Dale Earnhardt Jr. relaxed after ‘positive’ feedback to retirement news

Photo by Harold Hinson Photography

By Yvonne Jones, Staff Writer

RICHMOND, Va. – Dale Earnhardt Jr. is relieved days after announcing his plan to retire at season’s end.

Getting the news off his chest was one thing, but the man, whose name is synonymous with NASCAR, was more concerned with the reaction to his decision.

And it’s been good, he told the media following the first practice at Richmond International Raceway on Friday.

“It’s been real positive which I’m thankful for,” said Earnhardt, who announced on Tuesday he’ll hang it up after Homestead. “I was worried people were going to be upset and angry, like ‘what the hell’, so I was glad that they … so far, for the most part it’s been real positive.

Earnhardt, the sport’s most popular driver the past 14 years, said he was encouraged by the feedback from peers and even members of the press. And another layer of Earnhardt’s burden was lifted on Thursday as he visited Nationwide Children’s Hospital, a stop that was already planned long before he dropped the retirement news.

“Obviously, the conversations I’ve had with folks in the media, the industry and the garage has been great,” said Earnhardt, who along with wife, Amy, have an activity room at the hospital named in their honor. “So, it’s been good, we also went to the Nationwide Children’s Hospital Thursday, which was a really timely good thing to do because I was ready to get back to work and get back to my routine, if you will.

“That was fun to go there and sort of get the whole announcement and everything else off your mind for a little bit.”

Earnhardt’s mind may be clear ahead of Sunday’s Toyota Owners 400, but it doesn’t mean the pressure is off for the rest of the season.

“Well, I think there will still be … the fans are going to want you to do as well as you can,” said Earnhardt, winner of 26 Cup races. “They are still going to have expectations per usual.  The team, the guys, they all and myself we would love to win some races.  I’m going to say a race, but some races would be great going out in your last season to get some victories.

Earnhardt, who missed the final 18 races of 2016 with concussion-like symptoms, hasn’t won a Cup event since Nov. 15, 2015, at Phoenix.

“We just want to go to Victory Lane one more time just to get that experience one more time would be awesome for me and I think the guys would love it for sure,” he said. “But, I certainly did feel a lot more relaxed now.”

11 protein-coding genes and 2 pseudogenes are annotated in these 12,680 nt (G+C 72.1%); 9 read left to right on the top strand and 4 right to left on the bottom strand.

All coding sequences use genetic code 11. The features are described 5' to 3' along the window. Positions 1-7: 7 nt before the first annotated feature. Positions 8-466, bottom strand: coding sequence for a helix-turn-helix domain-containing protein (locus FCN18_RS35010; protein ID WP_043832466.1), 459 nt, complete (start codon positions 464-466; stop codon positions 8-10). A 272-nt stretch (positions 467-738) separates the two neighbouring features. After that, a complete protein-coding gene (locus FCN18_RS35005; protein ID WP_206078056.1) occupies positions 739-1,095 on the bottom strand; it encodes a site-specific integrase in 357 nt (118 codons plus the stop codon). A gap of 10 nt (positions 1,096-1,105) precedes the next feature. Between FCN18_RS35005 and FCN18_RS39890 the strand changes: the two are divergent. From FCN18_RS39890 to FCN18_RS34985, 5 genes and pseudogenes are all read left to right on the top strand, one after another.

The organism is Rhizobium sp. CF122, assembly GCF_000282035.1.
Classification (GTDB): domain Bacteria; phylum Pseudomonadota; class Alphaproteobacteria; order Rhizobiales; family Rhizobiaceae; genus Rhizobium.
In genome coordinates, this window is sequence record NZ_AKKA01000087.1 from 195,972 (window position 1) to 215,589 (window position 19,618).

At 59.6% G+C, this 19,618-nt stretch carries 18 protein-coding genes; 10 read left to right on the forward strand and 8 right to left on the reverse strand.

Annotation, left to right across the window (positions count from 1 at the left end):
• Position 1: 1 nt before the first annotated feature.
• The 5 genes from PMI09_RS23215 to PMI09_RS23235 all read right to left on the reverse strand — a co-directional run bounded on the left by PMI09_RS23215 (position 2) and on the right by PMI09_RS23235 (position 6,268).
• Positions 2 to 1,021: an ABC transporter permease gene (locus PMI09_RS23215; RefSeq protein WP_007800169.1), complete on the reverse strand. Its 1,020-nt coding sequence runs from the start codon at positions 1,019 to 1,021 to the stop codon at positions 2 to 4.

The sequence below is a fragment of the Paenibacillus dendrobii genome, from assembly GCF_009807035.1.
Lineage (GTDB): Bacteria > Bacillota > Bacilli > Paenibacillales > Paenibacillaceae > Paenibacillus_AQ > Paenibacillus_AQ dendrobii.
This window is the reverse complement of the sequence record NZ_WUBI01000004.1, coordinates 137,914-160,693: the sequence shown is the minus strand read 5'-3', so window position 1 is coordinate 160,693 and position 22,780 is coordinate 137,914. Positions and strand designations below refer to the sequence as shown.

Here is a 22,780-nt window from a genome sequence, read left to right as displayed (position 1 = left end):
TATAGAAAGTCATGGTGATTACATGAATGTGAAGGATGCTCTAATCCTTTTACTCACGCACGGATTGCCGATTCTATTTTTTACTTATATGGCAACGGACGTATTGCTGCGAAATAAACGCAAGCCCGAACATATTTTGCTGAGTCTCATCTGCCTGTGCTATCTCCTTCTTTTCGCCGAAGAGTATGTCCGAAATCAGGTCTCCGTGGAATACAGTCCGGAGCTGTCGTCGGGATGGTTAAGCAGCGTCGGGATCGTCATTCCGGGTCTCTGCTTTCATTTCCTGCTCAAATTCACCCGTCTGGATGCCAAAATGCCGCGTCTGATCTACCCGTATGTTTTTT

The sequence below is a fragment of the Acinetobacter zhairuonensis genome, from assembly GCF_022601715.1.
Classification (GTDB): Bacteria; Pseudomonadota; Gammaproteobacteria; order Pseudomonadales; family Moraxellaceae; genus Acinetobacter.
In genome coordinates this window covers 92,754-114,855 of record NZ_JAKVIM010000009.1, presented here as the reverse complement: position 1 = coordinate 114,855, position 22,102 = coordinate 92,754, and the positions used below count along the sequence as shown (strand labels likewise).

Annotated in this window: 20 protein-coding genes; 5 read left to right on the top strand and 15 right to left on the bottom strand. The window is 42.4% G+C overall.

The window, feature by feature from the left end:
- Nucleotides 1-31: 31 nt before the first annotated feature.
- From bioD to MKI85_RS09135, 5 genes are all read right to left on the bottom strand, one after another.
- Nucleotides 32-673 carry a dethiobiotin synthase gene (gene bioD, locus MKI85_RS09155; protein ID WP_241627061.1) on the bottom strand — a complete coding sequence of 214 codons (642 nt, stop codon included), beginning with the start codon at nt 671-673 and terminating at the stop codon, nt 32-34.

Earnhardt is a three-time winner at the Cup level at Richmond, with his last victory coming on May 6, 2006. In the Xfinity Series, he has four wins at the .750-mile D-shaped track, including last year.

“It’s been a great race track,” Earnhardt said. “I think I like this race track so much because it really reminded me of Myrtle Beach. It’s very similar in shape as well as grip level. And I kind of grew up racing in Myrtle Beach for about four years in the mid-90’s.

“So, when I came here it was like wow, I’m not intimidated, and I really didn’t have to find my way around this place when I first started coming in the Xfinity Series in ’98. It just kind of seemed to fit because of my experience at Myrtle Beach.”

Earnhardt was 14th in practice at RIR, and qualified 12th. But he’s as calm as ever at the Virginia track.

“Usually when we start practice and the car is tight in the center and stuff the tone of the conversation is completely different, but since being able to make that announcement and let my guys know and everybody else included, I am not going to get so spun out if something is just not perfect on the car or the car is not exactly what we need or we are a little slow.

“I guess I won’t be as panicky about it and the frustration won’t jump in there as quickly as it usually does.”

 

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